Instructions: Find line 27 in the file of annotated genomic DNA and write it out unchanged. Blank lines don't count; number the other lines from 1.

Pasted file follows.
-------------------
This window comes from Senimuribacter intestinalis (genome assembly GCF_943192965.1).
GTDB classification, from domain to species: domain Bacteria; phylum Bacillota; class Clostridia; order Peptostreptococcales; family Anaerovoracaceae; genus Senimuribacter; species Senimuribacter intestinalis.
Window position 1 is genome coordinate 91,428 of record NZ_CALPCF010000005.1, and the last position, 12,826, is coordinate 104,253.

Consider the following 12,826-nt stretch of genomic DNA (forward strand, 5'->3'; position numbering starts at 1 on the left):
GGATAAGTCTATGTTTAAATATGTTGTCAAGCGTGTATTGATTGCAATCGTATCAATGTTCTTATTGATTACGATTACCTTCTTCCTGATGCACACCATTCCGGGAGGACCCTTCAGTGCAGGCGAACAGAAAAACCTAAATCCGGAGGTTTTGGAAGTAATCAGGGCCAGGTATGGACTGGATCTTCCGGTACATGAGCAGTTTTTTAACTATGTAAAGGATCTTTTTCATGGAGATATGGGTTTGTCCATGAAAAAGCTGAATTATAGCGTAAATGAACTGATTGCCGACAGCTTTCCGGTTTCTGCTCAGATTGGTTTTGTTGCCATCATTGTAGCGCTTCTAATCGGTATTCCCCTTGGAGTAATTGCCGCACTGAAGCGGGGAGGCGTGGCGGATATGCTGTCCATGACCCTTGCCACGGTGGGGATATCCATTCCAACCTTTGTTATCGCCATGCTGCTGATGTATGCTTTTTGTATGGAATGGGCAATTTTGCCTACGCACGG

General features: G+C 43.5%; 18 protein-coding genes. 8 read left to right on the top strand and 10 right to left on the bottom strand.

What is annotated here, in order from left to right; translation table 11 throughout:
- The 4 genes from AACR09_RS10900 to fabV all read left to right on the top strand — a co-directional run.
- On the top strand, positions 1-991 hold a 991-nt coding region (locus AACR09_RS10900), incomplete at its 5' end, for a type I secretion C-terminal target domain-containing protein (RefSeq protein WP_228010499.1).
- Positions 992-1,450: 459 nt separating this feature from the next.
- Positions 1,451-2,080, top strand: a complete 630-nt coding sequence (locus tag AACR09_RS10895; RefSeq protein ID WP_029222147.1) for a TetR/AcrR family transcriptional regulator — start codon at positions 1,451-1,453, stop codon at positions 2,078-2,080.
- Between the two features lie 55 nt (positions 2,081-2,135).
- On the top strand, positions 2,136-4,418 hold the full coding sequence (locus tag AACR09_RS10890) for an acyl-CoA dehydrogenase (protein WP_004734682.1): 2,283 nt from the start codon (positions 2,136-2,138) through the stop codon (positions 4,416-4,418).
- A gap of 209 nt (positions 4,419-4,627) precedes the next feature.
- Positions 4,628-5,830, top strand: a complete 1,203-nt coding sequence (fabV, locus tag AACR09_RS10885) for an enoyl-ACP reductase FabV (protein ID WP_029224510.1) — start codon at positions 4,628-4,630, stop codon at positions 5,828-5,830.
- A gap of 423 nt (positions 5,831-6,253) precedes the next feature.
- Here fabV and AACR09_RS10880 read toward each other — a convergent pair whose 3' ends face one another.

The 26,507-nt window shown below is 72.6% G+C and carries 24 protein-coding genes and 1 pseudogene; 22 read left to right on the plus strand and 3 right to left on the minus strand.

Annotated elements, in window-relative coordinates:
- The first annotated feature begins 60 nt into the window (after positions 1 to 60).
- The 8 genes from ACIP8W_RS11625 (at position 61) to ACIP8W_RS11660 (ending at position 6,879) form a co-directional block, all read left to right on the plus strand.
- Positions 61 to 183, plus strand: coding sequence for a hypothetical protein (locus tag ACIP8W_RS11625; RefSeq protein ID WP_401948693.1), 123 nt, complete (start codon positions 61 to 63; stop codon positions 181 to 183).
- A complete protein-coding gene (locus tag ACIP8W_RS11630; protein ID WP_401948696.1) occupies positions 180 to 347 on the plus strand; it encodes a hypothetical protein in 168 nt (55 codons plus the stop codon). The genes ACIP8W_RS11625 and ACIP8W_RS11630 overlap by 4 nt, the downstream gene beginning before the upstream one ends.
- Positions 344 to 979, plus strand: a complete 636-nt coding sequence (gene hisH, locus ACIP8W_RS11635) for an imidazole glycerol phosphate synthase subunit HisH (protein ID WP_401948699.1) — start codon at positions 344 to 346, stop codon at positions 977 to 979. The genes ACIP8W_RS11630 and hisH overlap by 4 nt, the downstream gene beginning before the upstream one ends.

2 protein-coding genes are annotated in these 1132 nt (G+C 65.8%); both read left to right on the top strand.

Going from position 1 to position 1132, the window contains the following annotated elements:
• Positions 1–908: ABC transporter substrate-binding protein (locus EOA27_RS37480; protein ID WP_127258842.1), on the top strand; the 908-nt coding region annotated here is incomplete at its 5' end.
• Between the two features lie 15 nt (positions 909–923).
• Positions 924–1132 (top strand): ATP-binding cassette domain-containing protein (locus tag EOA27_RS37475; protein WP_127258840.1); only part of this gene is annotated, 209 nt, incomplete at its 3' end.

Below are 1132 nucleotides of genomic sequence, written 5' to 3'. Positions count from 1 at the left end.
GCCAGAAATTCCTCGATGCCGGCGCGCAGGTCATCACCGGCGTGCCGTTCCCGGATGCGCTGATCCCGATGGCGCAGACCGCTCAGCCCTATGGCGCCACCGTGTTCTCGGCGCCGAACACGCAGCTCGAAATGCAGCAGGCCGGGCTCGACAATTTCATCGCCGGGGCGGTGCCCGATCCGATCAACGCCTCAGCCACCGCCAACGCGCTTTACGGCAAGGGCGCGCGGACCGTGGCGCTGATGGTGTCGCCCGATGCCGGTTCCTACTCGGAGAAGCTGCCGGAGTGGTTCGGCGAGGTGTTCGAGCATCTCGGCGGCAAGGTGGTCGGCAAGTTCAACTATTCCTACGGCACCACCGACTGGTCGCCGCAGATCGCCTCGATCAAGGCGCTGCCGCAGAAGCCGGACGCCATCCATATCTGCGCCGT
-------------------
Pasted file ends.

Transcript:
• Positions 1–908: ABC transporter substrate-binding protein (locus EOA27_RS37480; protein ID WP_127258842.1), on the top strand; the 908-nt coding region annotated here is incomplete at its 5' end.